Article

baking, Roman

Jared T. Benton

in Oxford Research Encyclopedia of Classics


Published online November 2016 | e-ISBN: 9780199381135 | DOI: https://dx.doi.org/10.1093/acrefore/9780199381135.013.8055

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  • Economic History
  • History of Science and Technology
  • Greek and Roman Archaeology

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The earliest Roman bakers almost certainly made bread for their own households, but not for sale to the public. Pliny the Elder tells us in his Natural History (18.28) that among the quirites of Rome’s past, women baked the family’s bread, an observation he bases on comparisons with contemporary non-Roman peoples. Yet modes of domestic production were probably as diverse as the families themselves; early terracotta figurines from the eastern Mediterranean show women, men, and children all participating in the production of bread (Fig. 1).Moreover, the figurine shows both milling and baking, processes that remained interlinked until the end of antiquity. Even later commercial bakers seem also to have been millers. Medieval bakers, however, rarely milled their own grain. To some extent, this resulted from the advent of new technologies such as watermills and windmills, but the watermill, at least, was available from the 1st century bce onward (Vitr.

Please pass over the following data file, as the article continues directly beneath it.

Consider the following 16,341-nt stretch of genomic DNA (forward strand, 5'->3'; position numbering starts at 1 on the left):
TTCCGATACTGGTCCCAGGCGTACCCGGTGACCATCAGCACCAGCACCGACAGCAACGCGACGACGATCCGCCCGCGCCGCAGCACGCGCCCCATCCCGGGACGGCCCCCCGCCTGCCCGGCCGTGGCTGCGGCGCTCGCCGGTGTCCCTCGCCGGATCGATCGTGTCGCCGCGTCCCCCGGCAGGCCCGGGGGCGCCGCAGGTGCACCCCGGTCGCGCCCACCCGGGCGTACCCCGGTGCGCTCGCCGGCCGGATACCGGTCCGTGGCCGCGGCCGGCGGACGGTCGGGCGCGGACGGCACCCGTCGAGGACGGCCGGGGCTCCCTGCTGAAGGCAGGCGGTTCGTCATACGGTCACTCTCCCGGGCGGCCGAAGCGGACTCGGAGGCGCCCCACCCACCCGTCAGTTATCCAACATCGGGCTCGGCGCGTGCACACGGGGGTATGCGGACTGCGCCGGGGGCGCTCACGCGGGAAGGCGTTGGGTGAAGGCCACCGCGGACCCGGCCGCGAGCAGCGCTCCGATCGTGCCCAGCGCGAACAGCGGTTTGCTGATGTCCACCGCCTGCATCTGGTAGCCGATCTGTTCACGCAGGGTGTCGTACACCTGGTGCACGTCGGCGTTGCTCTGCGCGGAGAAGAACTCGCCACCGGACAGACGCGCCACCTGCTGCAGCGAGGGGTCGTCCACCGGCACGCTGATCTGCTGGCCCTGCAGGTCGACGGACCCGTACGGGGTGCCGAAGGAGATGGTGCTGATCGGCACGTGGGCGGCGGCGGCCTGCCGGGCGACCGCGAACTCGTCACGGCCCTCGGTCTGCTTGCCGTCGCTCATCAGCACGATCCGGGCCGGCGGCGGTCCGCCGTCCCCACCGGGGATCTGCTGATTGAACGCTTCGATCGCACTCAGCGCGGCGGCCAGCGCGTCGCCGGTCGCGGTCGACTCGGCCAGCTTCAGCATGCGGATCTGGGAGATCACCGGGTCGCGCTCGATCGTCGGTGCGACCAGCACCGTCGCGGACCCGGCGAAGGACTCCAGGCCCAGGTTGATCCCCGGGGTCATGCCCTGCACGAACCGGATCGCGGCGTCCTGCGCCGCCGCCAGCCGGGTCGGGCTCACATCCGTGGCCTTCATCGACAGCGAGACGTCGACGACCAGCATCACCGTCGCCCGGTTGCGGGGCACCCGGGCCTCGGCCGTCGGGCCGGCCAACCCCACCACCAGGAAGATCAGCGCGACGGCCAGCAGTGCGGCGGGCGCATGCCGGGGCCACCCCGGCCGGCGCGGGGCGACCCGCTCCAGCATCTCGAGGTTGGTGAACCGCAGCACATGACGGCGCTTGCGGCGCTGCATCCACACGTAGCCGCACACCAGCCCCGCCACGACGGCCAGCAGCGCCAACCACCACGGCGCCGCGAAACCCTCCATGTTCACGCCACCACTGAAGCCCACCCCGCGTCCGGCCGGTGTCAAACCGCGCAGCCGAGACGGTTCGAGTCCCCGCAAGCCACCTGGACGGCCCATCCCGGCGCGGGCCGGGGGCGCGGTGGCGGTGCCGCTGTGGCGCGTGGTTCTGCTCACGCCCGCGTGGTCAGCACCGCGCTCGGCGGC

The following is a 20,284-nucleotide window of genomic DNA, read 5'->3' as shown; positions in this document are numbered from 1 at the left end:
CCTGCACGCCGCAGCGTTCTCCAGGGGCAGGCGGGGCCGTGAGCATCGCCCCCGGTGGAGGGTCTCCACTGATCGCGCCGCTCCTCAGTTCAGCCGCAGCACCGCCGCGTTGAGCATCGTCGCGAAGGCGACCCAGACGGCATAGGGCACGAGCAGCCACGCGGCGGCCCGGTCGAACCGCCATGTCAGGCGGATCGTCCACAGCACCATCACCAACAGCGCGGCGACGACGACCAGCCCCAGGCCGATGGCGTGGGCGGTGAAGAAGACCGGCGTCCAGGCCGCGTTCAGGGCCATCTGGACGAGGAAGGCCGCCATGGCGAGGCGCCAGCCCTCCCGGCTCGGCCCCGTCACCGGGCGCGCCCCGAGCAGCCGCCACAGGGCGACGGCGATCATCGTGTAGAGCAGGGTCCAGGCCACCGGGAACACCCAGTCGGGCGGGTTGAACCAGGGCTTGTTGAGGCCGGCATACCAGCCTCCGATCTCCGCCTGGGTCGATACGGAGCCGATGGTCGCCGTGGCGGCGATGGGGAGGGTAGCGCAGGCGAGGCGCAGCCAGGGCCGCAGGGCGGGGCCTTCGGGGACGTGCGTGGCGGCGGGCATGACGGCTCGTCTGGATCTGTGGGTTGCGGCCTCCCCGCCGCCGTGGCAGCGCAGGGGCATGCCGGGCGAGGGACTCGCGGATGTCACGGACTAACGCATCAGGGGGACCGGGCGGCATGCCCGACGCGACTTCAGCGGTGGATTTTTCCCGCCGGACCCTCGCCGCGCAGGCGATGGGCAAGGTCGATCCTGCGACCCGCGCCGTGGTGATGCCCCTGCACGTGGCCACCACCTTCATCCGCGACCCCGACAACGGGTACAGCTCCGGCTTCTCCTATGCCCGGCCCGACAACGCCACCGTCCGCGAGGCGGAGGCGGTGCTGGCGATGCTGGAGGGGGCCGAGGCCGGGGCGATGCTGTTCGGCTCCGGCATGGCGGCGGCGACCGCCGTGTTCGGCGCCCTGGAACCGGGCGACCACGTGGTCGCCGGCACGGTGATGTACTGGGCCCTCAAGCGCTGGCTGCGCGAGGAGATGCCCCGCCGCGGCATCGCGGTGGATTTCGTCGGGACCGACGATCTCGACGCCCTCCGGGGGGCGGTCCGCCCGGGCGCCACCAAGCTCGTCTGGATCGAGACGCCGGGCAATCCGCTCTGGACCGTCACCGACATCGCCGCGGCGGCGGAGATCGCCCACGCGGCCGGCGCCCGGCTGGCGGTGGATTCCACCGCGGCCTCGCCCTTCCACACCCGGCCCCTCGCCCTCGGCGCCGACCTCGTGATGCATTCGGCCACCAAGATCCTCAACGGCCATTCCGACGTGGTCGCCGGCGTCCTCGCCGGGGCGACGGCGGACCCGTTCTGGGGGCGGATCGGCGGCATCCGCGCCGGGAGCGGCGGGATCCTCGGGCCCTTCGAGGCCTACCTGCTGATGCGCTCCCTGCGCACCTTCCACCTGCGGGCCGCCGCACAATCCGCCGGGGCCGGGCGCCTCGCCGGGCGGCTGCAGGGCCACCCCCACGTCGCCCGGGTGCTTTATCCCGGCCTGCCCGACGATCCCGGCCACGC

Keywords: baking; bakers; bakeries; pistor; pistrinum; bread; commercialisation; specialisation

Article.  3384 words.  Illustrated.

Subjects: Economic History ; History of Science and Technology ; Greek and Roman Archaeology

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